For design, I think it will be a total game changer — creating new kinds of jobs while totally destroying others. This has always been the history of the industry we’re associated with, though. How many film strippers or paste-up artists are currently employed?
From a bigger-picture standpoint that goes far beyond design, I’m increasingly becoming wary of AI as a technology that could end life as we know it. That might seem like an overstatement, but maybe not. This certainly won’t happen within the next few years, but given the continual increase in processor speeds, we’re easily within sight of computers with general capabilities that far exceed those of the human brain. Where that crosses into consciousness might be a philosophical question, but what matters is that within the next few decades we will have computers making decisions they were never programmed to do and writing their own software based on their own decisions. With quantum-level computing right around the corner (not to mention unforeseen innovations), processing capabilities will easily be trillions of times greater than they are today.
Combine AI with that kind of processing ability and the stage is set for an exponential explosion in computing that could make the Terminator movies seem like Hollywood prophecies that came true.
There’s an increasingly debated line of thought with its basis in the Fermi paradox. Given the enormity and age of the universe, it seems inevitable that life has already evolved elsewhere in one of the 100 million other solar systems estimated to exist in our galaxy (or in the trillion, or so, other galaxies in the universe) innumerable times. Since the Big Bang, there has been several billion years for this to have happened. If so, at least some of that life should have evolved to intelligent levels with advanced technologies. Those advanced civilizations could be hundreds of millions of years further along than ourselves. The Fermi paradox states that, if this is the case and that intelligent life with advanced technologies exist elsewhere, where are these more advanced civilizations? Shouldn’t civilizations millions of years more advanced than our own have left obvious indications of their existence across the galaxy?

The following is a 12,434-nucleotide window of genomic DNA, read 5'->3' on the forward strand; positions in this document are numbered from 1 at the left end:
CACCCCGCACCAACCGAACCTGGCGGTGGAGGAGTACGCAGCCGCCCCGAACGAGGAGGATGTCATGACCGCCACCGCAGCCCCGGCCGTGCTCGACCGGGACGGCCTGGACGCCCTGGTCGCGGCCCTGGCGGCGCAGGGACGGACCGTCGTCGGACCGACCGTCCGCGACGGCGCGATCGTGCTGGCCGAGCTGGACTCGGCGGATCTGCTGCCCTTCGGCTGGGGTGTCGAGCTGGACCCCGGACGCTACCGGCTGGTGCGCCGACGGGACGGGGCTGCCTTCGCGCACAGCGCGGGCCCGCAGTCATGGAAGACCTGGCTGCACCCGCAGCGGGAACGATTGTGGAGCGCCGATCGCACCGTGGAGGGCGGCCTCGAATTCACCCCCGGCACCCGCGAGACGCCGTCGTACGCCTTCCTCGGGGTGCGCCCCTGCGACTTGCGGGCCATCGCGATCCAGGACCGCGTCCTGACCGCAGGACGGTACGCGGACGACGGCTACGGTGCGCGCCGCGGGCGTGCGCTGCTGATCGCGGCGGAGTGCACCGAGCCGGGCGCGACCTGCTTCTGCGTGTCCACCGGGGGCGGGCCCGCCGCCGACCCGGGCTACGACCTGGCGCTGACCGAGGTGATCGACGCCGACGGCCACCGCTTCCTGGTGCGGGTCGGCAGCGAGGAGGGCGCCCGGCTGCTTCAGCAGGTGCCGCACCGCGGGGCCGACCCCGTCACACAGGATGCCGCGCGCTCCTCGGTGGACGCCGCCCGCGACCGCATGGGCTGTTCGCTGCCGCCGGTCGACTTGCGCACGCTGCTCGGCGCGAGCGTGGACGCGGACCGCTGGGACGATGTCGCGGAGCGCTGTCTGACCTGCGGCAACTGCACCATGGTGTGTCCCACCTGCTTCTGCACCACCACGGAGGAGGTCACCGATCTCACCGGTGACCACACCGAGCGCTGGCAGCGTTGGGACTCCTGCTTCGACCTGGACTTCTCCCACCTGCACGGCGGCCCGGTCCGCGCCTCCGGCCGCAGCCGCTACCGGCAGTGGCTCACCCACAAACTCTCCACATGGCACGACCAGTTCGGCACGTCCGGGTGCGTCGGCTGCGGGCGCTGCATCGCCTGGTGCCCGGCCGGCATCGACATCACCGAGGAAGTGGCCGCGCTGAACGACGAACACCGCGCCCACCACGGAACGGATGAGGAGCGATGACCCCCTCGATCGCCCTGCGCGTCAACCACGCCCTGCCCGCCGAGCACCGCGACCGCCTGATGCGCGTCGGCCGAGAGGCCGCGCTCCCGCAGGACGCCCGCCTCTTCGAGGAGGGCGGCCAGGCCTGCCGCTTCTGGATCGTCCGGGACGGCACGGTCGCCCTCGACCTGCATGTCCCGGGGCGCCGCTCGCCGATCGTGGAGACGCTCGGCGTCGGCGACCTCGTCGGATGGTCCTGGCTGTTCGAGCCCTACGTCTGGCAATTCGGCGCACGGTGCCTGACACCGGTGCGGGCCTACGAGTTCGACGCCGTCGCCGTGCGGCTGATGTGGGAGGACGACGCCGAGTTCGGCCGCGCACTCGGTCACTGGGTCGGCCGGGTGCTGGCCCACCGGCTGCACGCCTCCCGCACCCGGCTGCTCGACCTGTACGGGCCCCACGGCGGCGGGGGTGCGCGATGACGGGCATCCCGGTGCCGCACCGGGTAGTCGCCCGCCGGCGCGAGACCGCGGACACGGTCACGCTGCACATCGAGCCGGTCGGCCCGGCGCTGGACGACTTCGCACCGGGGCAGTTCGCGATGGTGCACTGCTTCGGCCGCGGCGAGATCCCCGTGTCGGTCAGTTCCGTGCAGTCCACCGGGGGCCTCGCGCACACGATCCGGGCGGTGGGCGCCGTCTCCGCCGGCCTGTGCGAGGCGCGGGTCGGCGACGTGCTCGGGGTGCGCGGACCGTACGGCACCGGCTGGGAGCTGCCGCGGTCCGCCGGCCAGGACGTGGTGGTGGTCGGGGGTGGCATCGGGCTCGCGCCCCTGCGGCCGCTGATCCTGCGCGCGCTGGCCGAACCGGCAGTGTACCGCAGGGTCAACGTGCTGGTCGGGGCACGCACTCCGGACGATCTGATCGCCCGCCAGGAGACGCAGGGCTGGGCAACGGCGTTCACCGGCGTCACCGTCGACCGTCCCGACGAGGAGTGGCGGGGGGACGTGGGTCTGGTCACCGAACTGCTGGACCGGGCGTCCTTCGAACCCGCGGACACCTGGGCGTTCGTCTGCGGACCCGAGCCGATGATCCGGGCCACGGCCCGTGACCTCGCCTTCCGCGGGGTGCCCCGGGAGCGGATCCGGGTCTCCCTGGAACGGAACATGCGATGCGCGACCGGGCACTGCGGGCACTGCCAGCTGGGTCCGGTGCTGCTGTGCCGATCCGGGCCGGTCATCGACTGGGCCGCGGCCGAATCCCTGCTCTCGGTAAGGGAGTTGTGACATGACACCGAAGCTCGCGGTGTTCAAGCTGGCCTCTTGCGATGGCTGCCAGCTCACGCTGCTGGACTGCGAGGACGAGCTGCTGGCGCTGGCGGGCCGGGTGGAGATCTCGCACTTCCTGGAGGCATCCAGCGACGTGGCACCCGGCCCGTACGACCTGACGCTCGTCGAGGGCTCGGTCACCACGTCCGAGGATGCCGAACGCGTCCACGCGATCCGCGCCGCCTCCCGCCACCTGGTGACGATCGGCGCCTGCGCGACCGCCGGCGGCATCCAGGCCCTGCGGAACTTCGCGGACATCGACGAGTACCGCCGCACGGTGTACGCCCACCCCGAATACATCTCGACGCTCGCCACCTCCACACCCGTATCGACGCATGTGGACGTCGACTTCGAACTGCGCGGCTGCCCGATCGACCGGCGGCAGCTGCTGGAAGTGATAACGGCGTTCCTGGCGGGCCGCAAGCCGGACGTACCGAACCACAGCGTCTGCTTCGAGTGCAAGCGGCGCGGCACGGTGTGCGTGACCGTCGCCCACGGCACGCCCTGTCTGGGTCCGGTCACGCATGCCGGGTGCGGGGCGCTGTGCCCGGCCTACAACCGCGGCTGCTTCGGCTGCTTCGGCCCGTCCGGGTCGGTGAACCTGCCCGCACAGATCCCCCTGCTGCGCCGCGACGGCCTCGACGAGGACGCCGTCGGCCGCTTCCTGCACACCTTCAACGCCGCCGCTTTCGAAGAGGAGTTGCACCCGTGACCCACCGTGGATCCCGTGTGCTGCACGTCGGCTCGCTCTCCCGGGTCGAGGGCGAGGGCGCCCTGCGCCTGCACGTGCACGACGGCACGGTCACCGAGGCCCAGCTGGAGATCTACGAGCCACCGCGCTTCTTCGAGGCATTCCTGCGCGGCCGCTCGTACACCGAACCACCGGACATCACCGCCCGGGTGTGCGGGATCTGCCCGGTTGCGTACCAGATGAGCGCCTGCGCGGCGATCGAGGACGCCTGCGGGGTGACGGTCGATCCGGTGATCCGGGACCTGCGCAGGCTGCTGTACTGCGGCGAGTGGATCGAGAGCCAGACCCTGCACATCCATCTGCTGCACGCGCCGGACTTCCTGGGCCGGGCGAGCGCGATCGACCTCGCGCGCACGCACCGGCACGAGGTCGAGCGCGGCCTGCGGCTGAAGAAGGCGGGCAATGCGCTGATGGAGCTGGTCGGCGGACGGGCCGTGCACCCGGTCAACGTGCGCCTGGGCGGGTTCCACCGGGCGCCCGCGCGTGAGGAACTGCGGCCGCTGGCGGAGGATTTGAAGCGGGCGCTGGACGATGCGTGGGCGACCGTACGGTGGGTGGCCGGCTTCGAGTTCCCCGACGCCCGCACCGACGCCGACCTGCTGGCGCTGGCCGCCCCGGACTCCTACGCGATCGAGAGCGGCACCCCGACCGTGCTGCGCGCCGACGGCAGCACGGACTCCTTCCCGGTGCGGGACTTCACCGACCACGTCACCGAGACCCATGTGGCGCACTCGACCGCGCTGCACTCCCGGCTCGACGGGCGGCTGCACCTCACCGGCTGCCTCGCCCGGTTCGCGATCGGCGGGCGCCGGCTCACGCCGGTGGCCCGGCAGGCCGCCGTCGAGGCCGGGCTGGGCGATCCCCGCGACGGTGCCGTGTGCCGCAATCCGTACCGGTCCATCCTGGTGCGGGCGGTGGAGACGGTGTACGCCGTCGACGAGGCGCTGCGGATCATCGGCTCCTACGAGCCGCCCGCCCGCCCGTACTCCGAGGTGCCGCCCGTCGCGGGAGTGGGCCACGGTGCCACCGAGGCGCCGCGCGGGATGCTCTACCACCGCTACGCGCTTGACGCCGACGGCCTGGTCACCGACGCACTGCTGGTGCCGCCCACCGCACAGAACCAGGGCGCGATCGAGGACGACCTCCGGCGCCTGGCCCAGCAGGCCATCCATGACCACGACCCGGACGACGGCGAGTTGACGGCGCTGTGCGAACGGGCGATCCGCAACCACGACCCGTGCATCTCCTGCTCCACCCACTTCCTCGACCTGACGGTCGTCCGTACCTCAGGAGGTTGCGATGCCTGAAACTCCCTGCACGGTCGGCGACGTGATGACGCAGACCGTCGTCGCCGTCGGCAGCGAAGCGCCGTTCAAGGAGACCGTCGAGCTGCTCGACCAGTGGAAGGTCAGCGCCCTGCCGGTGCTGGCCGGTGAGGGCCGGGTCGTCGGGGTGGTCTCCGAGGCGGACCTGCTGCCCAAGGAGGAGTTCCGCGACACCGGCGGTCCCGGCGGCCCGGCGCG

There are lots of possible answers to this paradox, but the one I’m specifically mentioning is the notion that there’s a great filter that advanced civilizations inevitably fail to pass through. This filter is the consequence of the technology they develop exceeding their ability to control it — with the inevitable consequence being self-destruction.
In our own history, we’ve not be able to completely destroy ourselves (yet). No technology has existed that would make it possible to kill everyone or abruptly end civilization. In the 1940s and 50s nuclear and thermonuclear weapons were developed. By the end of the cold war, there were tens of thousand of thermonuclear weapons poised for launch on a moment’s notice. Had an all-out war occurred, most of the people on the planet would have died, the environment would have suffered irreparable damage and civilization would have collapsed.
Luckily this did not happen, but it still might. Also fortunate is the fact that building nuclear weapons is very difficult and largely beyond the means of anything but nation states. What if that weren’t the case? What if the technology was within reach of skilled physicists or engineers working in private labs? If that had been the case, there would almost certainly have been someone crazy enough to have done so for all kinds of reasons.
DNA re-sequencing is another example. Within the next several years, it will be possible to create artificial viruses that are highly transmissible and 100 percent lethal. This will not be a technology so difficult that it requires the resources of nation states to create; it will be something totally within reach of private labs. There’s no reason to believe that someone, somewhere will not do this for crazy political, personal, religious or pathological reasons.
So heading back to AI, what possible uses for it will exist? In the near-term, self-creating graphic design, maybe? In the long-term, anything within the physical laws of nature is pretty much the answer. So given the billions of people in this world who will have access to this broad technology, what are the odds of some group somewhere using it to develop something so awful that it results in the destruction of the world as we know it? I’d say the odds worth considering.
So even if we make it though the next hundred years, what new technologies will come along for self-destruction? How about the next thousand or ten-thousand years? Will we make it through this great filter I mentioned. Has any civilization (if they exist) anywhere in the universe ever made it through? I don’t know. If so, where are they?